A comprehensive tax-reform plan House Republicans will unveil this morning takes dead aim at what Republicans perceive to be the IRS’s persistent abuse of its authority. According to Republican aides familiar with the plan, it will curb the power of the nation’s tax-collecting agency, something Republicans have attempted to do since the agency admitted to improperly singling out conservative non-profit groups last May.
The legislation, authored by Ways and Means Committee chairman Dave Camp (R., Mich.), introduces reforms that directly address the circumstances that led to last year’s scandal. The specter of Lois Lerner looms large in the minds of many Republicans, and the plan mandates the termination of any IRS employee found to have taken official action for political purposes. The 1988 bill that restructured and reformed the IRS spells out ten actions for which the IRS commissioner must terminate an agency employee after an “administrative or judicial determination” that the employee has committed the prohibited action — among them, providing a false statement under oath on a matter involving a taxpayer and violating the rights of a taxpayer. Today’s bill would add the commission of politically motivated acts to the list.
Under the proposed reforms, the provision, Internal Revenue Code section 6103, would require the government to disclose to victims both the status of an investigation as well as its result, including the identity of the perpetrator.
As currently interpreted, section 6103 prohibits congressional committees or inspectors general from identifying a government employee who has leaked confidential taxpayer information. It even prohibits inspectors general from confirming or denying whether they have conducted an investigation. Disclosing tax returns to the public is a felony, but the results of investigations conducted by congressional committees or inspectors general are considered the confidential tax information of the perpetrator and so, in an ironic twist, perpetrators are currently protected by the very law they violated.
The National Organization for Marriage, a conservative organization that had its donor list leaked by the IRS, has filed suit against the agency after it was unable to get answers from the government. Camp’s Ways and Means Committee, which investigated the leak, was prohibited from releasing the findings of its investigation, which concluded in October. In court, according to NOM’s attorneys, the IRS has admitted to disclosing the document but maintains that the disclosure was “inadvertent.” The case is in discovery phase and a trial is expected in April or May.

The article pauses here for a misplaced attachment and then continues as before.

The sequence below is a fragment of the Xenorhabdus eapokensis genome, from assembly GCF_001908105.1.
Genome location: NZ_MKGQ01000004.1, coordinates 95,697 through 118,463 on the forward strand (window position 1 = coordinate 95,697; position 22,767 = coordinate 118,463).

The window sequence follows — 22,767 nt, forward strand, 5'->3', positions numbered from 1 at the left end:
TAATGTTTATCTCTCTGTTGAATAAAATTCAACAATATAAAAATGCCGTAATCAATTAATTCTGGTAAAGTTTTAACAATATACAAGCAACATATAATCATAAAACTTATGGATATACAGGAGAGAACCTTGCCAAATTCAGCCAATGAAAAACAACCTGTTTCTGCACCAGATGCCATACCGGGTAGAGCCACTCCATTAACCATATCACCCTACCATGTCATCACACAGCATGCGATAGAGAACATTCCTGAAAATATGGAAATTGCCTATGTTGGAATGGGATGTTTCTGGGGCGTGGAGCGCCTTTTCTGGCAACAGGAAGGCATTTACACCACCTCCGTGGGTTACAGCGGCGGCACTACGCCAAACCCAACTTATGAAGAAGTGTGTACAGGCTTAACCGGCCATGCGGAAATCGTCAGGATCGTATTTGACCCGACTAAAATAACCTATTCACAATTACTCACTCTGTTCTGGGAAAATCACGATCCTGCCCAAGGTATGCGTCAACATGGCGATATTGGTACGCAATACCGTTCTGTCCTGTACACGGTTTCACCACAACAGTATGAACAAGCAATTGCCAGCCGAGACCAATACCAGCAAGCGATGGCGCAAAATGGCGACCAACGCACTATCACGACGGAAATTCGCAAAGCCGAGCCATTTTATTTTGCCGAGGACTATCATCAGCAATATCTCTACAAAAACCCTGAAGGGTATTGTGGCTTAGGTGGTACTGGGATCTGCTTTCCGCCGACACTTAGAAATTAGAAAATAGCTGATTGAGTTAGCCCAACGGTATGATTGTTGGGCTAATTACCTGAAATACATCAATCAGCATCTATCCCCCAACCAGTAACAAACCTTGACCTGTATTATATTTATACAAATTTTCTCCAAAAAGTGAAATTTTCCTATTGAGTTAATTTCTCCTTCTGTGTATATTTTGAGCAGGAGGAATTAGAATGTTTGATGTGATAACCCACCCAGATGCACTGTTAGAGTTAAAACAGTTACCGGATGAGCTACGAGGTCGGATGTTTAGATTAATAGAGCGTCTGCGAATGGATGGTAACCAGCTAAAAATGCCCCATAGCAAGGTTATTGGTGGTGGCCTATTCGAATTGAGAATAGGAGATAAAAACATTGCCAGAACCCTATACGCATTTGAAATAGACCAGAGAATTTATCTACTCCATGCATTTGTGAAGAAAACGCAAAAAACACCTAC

Camp and his Republican colleagues are also tackling the IRS’s proposed regulations for social-welfare groups, which have rankled groups on both the left and the right. The plan proposes to delay the rules, which would curb the political activity of 501(c)(4) groups, for one year. Camp has proposed a bill in the House that does just that, and Senate Republicans have done the same, but the bills have yet to come up for a vote.
501(c)(4) groups must promote social welfare and, by law, can’t “primarily” engage in political activity. The rules proposed by the agency in November, which have garnered over 70,000 (mostly critical) public comments, would classify such activities as voter-registration drives and the production of voter guides as political activity that does not count toward an organization’s primary purpose, essentially limiting the amount of political activity groups can engage in. Camp has charged that the rules were “reverse engineered” by the IRS in an attempt to codify the targeting of tea-party groups that it was previously performing behind the scenes.
The proposed rules have ignited a firestorm on the right, and, on the left, groups including the American Civil Liberties Union and the Service Employees International Union have spoken out against them. even as Democratic senators urge the agency to codify them in advance of the midterm elections.
The forthcoming legislation would also introduce an additional layer of oversight onto the IRS, directing the Government Accountability Office to review each of the agency’s operating divisions in order to determine that they are properly screening cases. The GAO would conduct follow-up reviews every four years.
— Eliana Johnson is media editor of National Review Online.